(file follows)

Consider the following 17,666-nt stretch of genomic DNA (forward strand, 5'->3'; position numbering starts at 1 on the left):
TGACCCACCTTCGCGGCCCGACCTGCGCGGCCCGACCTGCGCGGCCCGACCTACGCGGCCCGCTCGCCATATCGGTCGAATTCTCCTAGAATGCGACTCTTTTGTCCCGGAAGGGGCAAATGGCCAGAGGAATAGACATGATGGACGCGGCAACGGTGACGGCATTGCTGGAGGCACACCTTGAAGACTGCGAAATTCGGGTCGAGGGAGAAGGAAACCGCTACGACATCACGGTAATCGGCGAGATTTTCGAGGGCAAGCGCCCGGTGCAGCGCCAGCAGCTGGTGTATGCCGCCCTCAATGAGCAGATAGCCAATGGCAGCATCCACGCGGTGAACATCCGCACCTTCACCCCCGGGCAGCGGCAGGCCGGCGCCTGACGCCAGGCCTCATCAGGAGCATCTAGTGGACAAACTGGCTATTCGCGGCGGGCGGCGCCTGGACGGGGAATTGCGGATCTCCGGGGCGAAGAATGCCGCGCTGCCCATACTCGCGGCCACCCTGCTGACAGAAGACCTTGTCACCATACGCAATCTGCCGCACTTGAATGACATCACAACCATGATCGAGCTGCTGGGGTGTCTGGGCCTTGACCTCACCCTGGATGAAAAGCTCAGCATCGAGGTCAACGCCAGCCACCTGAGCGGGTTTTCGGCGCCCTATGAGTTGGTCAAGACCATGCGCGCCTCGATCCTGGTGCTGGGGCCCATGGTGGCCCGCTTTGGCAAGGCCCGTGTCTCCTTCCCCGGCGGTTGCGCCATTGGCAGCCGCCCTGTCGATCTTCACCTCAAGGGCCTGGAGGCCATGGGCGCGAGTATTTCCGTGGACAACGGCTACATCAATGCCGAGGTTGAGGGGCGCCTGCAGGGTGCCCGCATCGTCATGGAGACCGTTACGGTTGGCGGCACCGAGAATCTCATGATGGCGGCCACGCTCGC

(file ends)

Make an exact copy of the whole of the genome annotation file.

Consider the following 17,666-nt stretch of genomic DNA (forward strand, 5'->3'; position numbering starts at 1 on the left):
TGACCCACCTTCGCGGCCCGACCTGCGCGGCCCGACCTGCGCGGCCCGACCTACGCGGCCCGCTCGCCATATCGGTCGAATTCTCCTAGAATGCGACTCTTTTGTCCCGGAAGGGGCAAATGGCCAGAGGAATAGACATGATGGACGCGGCAACGGTGACGGCATTGCTGGAGGCACACCTTGAAGACTGCGAAATTCGGGTCGAGGGAGAAGGAAACCGCTACGACATCACGGTAATCGGCGAGATTTTCGAGGGCAAGCGCCCGGTGCAGCGCCAGCAGCTGGTGTATGCCGCCCTCAATGAGCAGATAGCCAATGGCAGCATCCACGCGGTGAACATCCGCACCTTCACCCCCGGGCAGCGGCAGGCCGGCGCCTGACGCCAGGCCTCATCAGGAGCATCTAGTGGACAAACTGGCTATTCGCGGCGGGCGGCGCCTGGACGGGGAATTGCGGATCTCCGGGGCGAAGAATGCCGCGCTGCCCATACTCGCGGCCACCCTGCTGACAGAAGACCTTGTCACCATACGCAATCTGCCGCACTTGAATGACATCACAACCATGATCGAGCTGCTGGGGTGTCTGGGCCTTGACCTCACCCTGGATGAAAAGCTCAGCATCGAGGTCAACGCCAGCCACCTGAGCGGGTTTTCGGCGCCCTATGAGTTGGTCAAGACCATGCGCGCCTCGATCCTGGTGCTGGGGCCCATGGTGGCCCGCTTTGGCAAGGCCCGTGTCTCCTTCCCCGGCGGTTGCGCCATTGGCAGCCGCCCTGTCGATCTTCACCTCAAGGGCCTGGAGGCCATGGGCGCGAGTATTTCCGTGGACAACGGCTACATCAATGCCGAGGTTGAGGGGCGCCTGCAGGGTGCCCGCATCGTCATGGAGACCGTTACGGTTGGCGGCACCGAGAATCTCATGATGGCGGCCACGCTCGC